|HUD No. 09-193
October 1, 2009
HUD CHARGES ILLINOIS UNIVERSITY WITH VIOLATING THE FAIR HOUSING ACT
School barred service dog for student with epilepsy and blindness from dorm
WASHINGTON - The U.S. Department of Housing and Urban Development today announced that it has charged Millikin University in Decatur, Illinois with housing discrimination for allegedly refusing to allow a student with epilepsy and blindness to live in a dormitory with her trained service dog.
The Fair Housing Act makes it unlawful to refuse to make reasonable accommodations in policies or practices when a person with a disability may require such an accommodation in order be afforded the equal housing opportunity others enjoy.
"Having a service animal promotes independent living for many people with disabilities," said John Trasviña, HUD's Assistant Secretary for Fair Housing and Equal Opportunity. "HUD is committed to making sure colleges and universities promote supportive living environments for people living with disabilities."
HUD brought the charge on behalf of the student who obtained a service dog from a non-profit organization that trained the dog to assist the student in the event of an epileptic seizure. HUD alleges that once the student obtained the service animal, Millikin University banned the student from even entering the dormitory building with the dog, requiring the student to vacate her room if she wanted to keep the animal and commute to school from her parents' home. Later, the university relocated the student to an inaccessible dormitory.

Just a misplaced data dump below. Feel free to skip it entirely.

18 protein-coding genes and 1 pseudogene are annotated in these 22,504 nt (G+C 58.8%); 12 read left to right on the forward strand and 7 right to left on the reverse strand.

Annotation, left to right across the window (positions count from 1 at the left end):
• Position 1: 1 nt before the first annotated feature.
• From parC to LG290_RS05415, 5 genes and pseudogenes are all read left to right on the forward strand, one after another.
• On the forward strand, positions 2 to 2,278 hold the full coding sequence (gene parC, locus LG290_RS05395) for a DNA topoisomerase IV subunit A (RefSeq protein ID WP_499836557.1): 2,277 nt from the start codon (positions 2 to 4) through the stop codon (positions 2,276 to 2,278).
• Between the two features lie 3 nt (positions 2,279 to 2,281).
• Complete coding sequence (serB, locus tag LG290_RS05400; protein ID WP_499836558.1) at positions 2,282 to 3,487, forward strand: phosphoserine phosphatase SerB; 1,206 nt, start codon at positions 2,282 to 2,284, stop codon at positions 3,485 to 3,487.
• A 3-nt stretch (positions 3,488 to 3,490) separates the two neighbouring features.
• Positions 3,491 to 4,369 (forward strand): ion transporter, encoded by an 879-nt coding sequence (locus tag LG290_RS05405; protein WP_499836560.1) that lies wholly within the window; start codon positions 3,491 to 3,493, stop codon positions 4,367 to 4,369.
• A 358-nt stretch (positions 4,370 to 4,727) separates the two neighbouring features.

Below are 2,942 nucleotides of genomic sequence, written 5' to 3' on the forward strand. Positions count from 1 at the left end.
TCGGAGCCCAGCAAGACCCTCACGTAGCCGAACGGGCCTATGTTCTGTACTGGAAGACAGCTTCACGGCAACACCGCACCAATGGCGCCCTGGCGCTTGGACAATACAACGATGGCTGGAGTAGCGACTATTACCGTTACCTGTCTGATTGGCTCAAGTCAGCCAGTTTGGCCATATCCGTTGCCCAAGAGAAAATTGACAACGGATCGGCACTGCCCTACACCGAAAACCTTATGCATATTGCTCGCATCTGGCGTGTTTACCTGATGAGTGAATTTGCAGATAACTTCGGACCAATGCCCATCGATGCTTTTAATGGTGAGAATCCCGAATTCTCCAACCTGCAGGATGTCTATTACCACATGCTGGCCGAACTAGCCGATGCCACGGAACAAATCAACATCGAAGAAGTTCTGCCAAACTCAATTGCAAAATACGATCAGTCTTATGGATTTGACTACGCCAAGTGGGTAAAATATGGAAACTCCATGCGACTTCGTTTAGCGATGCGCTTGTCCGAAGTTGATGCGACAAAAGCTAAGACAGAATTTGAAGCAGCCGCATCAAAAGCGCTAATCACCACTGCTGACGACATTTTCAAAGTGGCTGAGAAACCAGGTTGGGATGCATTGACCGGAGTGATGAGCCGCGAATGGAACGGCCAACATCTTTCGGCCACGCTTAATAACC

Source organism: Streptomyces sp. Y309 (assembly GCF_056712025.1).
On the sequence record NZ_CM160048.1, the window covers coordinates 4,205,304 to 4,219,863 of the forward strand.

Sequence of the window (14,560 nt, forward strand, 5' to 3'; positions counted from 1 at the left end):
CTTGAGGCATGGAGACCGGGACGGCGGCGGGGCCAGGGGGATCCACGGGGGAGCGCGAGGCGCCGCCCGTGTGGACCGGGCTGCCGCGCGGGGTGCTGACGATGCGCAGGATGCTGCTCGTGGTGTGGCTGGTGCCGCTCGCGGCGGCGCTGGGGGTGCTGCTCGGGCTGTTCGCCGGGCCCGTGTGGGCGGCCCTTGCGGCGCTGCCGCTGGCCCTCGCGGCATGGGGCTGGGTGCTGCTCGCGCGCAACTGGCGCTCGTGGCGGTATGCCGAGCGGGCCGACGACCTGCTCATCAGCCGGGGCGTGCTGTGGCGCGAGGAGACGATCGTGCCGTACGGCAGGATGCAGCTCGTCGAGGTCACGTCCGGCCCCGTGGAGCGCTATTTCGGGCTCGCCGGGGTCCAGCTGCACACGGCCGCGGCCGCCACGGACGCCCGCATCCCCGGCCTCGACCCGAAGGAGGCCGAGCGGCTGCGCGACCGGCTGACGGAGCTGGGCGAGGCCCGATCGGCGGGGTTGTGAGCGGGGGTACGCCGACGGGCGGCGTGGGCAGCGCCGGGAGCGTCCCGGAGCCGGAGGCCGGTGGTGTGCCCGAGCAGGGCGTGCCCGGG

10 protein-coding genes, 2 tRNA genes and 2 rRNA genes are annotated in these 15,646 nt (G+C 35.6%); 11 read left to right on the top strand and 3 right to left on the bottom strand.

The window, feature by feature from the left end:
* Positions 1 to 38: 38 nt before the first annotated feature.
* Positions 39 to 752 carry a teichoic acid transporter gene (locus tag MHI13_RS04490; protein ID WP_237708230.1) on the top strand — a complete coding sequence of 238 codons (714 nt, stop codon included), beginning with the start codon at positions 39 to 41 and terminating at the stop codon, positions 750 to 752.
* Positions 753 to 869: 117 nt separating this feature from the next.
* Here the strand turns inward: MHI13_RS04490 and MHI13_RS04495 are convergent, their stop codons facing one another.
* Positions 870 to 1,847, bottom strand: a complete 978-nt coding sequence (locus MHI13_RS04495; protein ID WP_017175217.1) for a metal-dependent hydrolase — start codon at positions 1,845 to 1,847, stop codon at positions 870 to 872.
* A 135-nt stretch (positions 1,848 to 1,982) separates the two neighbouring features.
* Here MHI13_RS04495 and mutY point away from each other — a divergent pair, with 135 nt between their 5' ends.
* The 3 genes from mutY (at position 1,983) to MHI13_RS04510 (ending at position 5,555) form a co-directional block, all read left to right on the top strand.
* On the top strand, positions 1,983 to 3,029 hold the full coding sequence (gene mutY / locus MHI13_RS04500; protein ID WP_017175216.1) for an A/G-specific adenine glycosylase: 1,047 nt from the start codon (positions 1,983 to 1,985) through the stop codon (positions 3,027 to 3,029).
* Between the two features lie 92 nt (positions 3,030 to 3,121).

The HUD charge will be heard by a United States Administrative Law Judge unless any party to the charge elects to have the case heard in federal district court. If an administrative law judge finds after a hearing that discrimination has occurred, he may award damages to the complainant for her damages as a result of the discrimination. The judge may also order injunctive relief and other equitable relief to deter further discrimination, as well as payment of attorney fees. In addition, the judge may impose civil penalties in order to vindicate the public interest. A federal district court judge may also award punitive damages to the complainant.
FHEO and its partners in the Fair Housing Assistance Program investigate approximately 10,500 housing discrimination complaints annually. People who believe they are the victims of housing discrimination should contact HUD at 1-800-669-9777 (voice), 800-927-9275 (TTY). Additional information is available at www.hud.gov/fairhousing.
HUD's mission is to create strong, sustainable, inclusive communities and quality affordable homes for all. HUD is working to strengthen the housing market to bolster the economy and protect consumers; meet the need for quality affordable rental homes: utilize housing as a platform for improving quality of life; build inclusive and sustainable communities free from discrimination; and transform the way HUD does business. More information about HUD and its programs is available on the Internet at www.hud.gov and espanol.hud.gov. You can also follow HUD on twitter @HUDnews, on facebook at www.facebook.com/HUD, or sign up for news alerts on HUD's News Listserv.